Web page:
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lruc
10-27-2008, 01:34 PM
My recent project was actually one my mom has assigned to me. She just started some sort of buisness and asked me to make her a website(since I'm the only one in the house that doesn't think a computer is run by a midget). Anyways, I was seeing whether I should use xhtml or html. On an article I read on the web it stated Internet Explorer doesn't support xhtml. Is this true?

maxorator
10-27-2008, 01:50 PM
IE supports XHTML partially. It doesn't support the specific mime type (application/xhtml+xml), but you can make an XHTML site without the correct mime type too. This is how a traditional XHTML 1.1 page could start like:

<!DOCTYPE html PUBLIC "-//W3C//DTD XHTML 1.1//EN" "http://www.w3.org/TR/xhtml11/DTD/xhtml11.dtd">
<html xmlns="http://www.w3.org/1999/xhtml" xml:lang="en" >
<head>
<meta http-equiv="content-type" content="application/xhtml+xml; charset=UTF-8" />
<title>Your title here</title>
<script src="yourscript.js" type="text/javascript"></script>
<style type="text/css" media="all">
@import "yourstyle.css";
</style>
</head>


XHTML 1.0 is more popular (due to having a "Transitional" version), but 1.1 is my personal preference.

lruc
10-27-2008, 01:52 PM
Would you suggest it for a modern website?

maxorator
10-27-2008, 02:00 PM
Sure. XHTML has gained a lot of popularity in the recent years. XHTML actually makes a lot more sense than HTML since all tags have a start and an end (sometimes using the " />" tag end). It is also oriented to use CSS for more things than HTML does (the principle is that tags have no hardcoded features - only default CSS properties which can be changed). This is also good for the readability of the code.

Elysia
10-27-2008, 02:26 PM
You should note that many XHTML supporters / users scoff at using the typical HTML signature for XHTML, because it isn't right. But it is also the only way to get IE to support it.
Be sure to test the site rigidly to see if it works well in IE or make a choice - support IE or not.
I wish you the best of luck in that.
Darn Microsoft... *grumble*

jwenting
10-28-2008, 02:20 AM
there's always idiots who don't understand that the syntax IE supports IS correct XML (apart possibly from the missing <?xml declaration, can't remember if IE balks over that, or maybe only older versions did).

They're probably the same zealots who think IE isn't standards compliant because it supports things that aren't part of the standard while also supporting the standard (or more frequently they don't seem to know the standard, just assuming IE doesn't support it because it doesn't support something FF supports that on closer investigation happens to not be part of the standard).

Elysia
10-28-2008, 05:54 AM
Sorry, that is incorrect.
IE simply parses XHTML as HTML and ignores the typical / or non-existent HTML tags.
XHTML should be parsed different than HTML, with a different engine, so to speak. Therefore, it should be served as XHTML, not HTML.
XHTML 1.0 has backwards compatibility that enabled it to be served as HTML, not newer versions do not. They should not be served as HTML.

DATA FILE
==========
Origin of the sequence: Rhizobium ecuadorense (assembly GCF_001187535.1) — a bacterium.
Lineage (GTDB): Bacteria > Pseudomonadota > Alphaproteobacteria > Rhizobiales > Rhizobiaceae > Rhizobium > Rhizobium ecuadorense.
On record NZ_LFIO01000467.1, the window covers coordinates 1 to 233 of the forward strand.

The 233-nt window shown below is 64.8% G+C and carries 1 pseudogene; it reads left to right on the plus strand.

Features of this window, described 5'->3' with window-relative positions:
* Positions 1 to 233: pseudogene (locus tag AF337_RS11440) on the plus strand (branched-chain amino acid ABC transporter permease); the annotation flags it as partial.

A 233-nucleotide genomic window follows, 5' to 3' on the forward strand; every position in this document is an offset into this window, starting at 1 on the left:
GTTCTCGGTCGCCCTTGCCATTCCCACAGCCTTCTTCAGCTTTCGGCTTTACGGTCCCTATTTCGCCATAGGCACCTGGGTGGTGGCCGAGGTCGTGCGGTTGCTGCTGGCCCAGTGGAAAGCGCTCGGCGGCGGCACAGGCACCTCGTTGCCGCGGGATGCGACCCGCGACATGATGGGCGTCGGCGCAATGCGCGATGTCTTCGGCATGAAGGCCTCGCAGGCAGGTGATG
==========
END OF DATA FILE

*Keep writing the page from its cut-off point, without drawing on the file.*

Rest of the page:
maxorator
10-28-2008, 06:01 AM
there's always idiots who don't understand that the syntax IE supports IS correct XML (apart possibly from the missing <?xml declaration, can't remember if IE balks over that, or maybe only older versions did).

They're probably the same zealots who think IE isn't standards compliant because it supports things that aren't part of the standard while also supporting the standard (or more frequently they don't seem to know the standard, just assuming IE doesn't support it because it doesn't support something FF supports that on closer investigation happens to not be part of the standard).
I'm not going to list all problems with it, I'll just give you one link that should pop up a normal webpage saying "Hello world" instead of offering a download.
XHTML test (http://bcup.pri.ee/xhtml.php)

CornedBee
10-28-2008, 07:06 AM
Just valid, strict HTML 4.01. It has no drawbacks compared to XHTML and has the advantage of really being supported by IE.

Elysia
10-28-2008, 07:15 AM
I would rather go XHTML. It seems to wipe out all those inconsistencies and stuff from HTML and it much more strict.
But regardless of HTML or XHTML, be sure not to use too new features or stuff, since they will leave IE in the dust, seeing as it has such poor standards support...

CornedBee
10-28-2008, 07:30 AM
It seems to wipe out all those inconsistencies and stuff from HTML
There are no inconsistencies in HTML 4.01 that aren't also in XHTML 1.0. There are a few rules that can cause confusion if exploited, but they're still consistent.
That said, you don't have to use any of those rules. In particular, you don't need to omit ending tags of non-nesting tags just because you're allowed to.


and it much more strict.
Also not true. Typical XHTML processors are more strict than typical HTML processors, but to even get there you need to send the file as application/xhtml+xml, which you can't do because of IE.
Nothing prevents you from writing an HTML processor that bails out on the first error.

Elysia
10-28-2008, 07:33 AM
Well, I digress. I simply like it being strict, no margin for optional omitting tags, etc.

sean
10-28-2008, 03:04 PM
Thanks Elysia. You're a programming master! How the hell do you know every thing?